[4]. NiCrAlY and CoNiCrAlY powders were thermal-sprayed using the high frequency pulse
detonation method (HFPD) onto AISI 310 ASS samples to obtain dense, adherent, high
temperature oxidation resistant coatings.
The oxidation kinetics of both coatings was characterized by parabolic rate constants, which
are very close to those for the formation of aluminium oxide on nickel or cobalt based alloys
[5]. The plasma carburized layers prevented surface plastic deformation and improved the
wear resistance of the steel during the early stages of the wear process. Subsurface plastic
deformation occurs beneath the layer, leading to the catastrophic failure of the layer and a
transition in the wear rate after a limited duration of testing.
Three carburized layers with varying thickness, ranging from 15 to 40 µm were tested and the
thickest layer tested produced the best wear performance under the rolling-sliding test
conditions. [6]. The dry sliding behaviour of an austenitic stainless steel and a duplex 2205
austenitic-ferritic stainless steel was investigated. The evolution of wear was characterised by
the existence of a sliding distance transition. In particular, wear passed from delamination to
tribo-oxidation, with a reduction in wear rate [7].
A low temperature plasma carburising technique was developed to engineer the surfaces of
austenitic stainless steels to achieve combined improvement in wear and corrosion resistance.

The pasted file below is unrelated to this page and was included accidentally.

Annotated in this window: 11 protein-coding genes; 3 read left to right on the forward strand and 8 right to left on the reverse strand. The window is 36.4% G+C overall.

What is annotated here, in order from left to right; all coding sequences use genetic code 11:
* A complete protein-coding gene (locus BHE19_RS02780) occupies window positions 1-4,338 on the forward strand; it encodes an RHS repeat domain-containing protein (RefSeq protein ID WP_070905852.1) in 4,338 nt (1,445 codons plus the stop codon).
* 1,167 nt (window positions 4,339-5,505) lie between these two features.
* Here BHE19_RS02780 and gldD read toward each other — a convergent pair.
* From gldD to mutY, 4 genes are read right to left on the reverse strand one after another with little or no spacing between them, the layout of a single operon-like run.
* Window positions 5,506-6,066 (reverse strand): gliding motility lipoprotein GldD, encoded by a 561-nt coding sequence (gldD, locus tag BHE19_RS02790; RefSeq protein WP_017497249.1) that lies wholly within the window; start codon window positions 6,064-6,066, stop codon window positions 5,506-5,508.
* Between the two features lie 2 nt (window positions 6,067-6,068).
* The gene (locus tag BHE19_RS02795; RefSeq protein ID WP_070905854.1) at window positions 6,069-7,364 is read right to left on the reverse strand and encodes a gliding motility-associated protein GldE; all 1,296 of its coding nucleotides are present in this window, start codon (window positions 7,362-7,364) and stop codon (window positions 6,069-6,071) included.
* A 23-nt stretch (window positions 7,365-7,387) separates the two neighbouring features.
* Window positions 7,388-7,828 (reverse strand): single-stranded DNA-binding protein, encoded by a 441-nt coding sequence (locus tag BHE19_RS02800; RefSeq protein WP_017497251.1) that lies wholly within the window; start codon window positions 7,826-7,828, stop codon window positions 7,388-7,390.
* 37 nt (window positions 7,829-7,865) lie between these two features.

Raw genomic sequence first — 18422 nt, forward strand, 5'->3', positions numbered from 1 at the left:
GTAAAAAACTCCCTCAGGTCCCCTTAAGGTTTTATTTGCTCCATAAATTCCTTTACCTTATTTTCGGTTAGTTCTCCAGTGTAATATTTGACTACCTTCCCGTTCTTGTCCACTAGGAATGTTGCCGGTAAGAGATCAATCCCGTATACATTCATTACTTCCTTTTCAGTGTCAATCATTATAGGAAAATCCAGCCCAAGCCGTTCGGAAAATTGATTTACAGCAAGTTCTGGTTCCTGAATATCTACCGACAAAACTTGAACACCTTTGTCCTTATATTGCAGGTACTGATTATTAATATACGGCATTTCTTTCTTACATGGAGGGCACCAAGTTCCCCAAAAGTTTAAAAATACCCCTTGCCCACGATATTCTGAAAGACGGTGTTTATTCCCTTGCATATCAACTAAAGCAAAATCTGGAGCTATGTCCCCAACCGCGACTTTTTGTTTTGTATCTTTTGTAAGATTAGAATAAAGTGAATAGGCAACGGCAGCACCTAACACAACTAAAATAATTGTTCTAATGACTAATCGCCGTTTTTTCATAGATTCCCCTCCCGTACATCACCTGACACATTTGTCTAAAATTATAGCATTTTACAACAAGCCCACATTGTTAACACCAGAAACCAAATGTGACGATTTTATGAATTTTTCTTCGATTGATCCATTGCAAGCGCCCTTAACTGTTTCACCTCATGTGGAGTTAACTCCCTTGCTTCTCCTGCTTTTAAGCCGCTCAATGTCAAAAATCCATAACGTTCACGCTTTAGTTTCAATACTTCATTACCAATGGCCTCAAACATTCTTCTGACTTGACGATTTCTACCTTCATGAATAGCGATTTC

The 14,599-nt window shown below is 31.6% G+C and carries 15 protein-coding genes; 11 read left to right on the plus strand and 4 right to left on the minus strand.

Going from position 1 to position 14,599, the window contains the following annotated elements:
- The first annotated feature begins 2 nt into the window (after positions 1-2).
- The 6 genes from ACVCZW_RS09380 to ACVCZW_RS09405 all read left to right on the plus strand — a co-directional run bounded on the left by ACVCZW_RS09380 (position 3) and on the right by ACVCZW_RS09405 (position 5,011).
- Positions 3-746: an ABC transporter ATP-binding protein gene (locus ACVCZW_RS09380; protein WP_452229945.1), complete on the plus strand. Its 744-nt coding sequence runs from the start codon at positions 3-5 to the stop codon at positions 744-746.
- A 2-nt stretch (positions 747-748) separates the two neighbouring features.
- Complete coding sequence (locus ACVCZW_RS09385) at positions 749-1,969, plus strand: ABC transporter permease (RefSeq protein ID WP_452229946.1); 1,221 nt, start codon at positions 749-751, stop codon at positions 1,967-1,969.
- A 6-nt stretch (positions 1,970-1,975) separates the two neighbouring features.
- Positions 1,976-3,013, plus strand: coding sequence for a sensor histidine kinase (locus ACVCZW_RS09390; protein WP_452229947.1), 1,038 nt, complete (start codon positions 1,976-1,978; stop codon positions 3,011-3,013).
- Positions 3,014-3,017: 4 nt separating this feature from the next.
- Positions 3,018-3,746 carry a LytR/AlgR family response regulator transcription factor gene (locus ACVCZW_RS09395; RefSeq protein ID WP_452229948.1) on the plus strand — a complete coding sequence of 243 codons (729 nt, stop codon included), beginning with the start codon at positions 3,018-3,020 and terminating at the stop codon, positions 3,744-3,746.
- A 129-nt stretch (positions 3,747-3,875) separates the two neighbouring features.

The resultant carburised layer was free from carbide precipitates and contained a single
austenite phase supersaturated with carbon. The results showed that the hard and corrosion
resistant carburised layers are effective in preventing surface plastic deformation, eliminating
adhesive and severe abrasive wear [8]. Tribological reactions on the friction and wear of
quasicrystalline materials (Al-Ni-Co-Si) and coatings with two alloy compositions have been
prepared by plasma and high velocity oxy fuel (HVOF) spraying techniques. The tribolayers
were characterised by the formation of a transfer film on the counterface and densification of
Vol.9, No.7 Improvement of High Temperature Wear Resistance 655
the coating subsurface. The wear rate appeared to be controlled by the thickness of the pore-
free region formed within the coating surface zone [9].
A modified NiCr coating was thermal-sprayed using different procedures (flame, plasma,
HVOF and HFPD) onto stainless steel specimens. The microstructures, porosities, oxide
contents and microhardness of the coatings were determined [10]. Plasma-sprayed nickel
coatings on stainless steel and cobalt alloy coupons heated to temperatures ranging from
room temperature to 650°C. Heating the substrate removes surface moisture and other
volatile contaminants, delays solidification of droplets, helps to penetrate the surface cavities,
and promotes diffusion between the coating and substrate. All these mechanisms enhance
coating adhesion [11].
A study on the effect of relative humidity and applied load range on the friction and wear of
AISI 304 austenitic stainless steel were characterized by two different grain sizes of 2.5 and
40 µm. At loads of 2 N, using a standard ball-on-disc tribometer, severe wear was evident at
low humidity, while relatively lower wear was observed at high humidity indicating a
lubricating effect of water [12]. For the protection of the surfaces against degradation, the
HVOF spraying with high strength, hardness, low porosity (less than 1%), high erosion-
corrosion and wear resistances were employed. The role of some HVOF coatings in the
protection of metals and alloys against degradation at high temperatures in various media was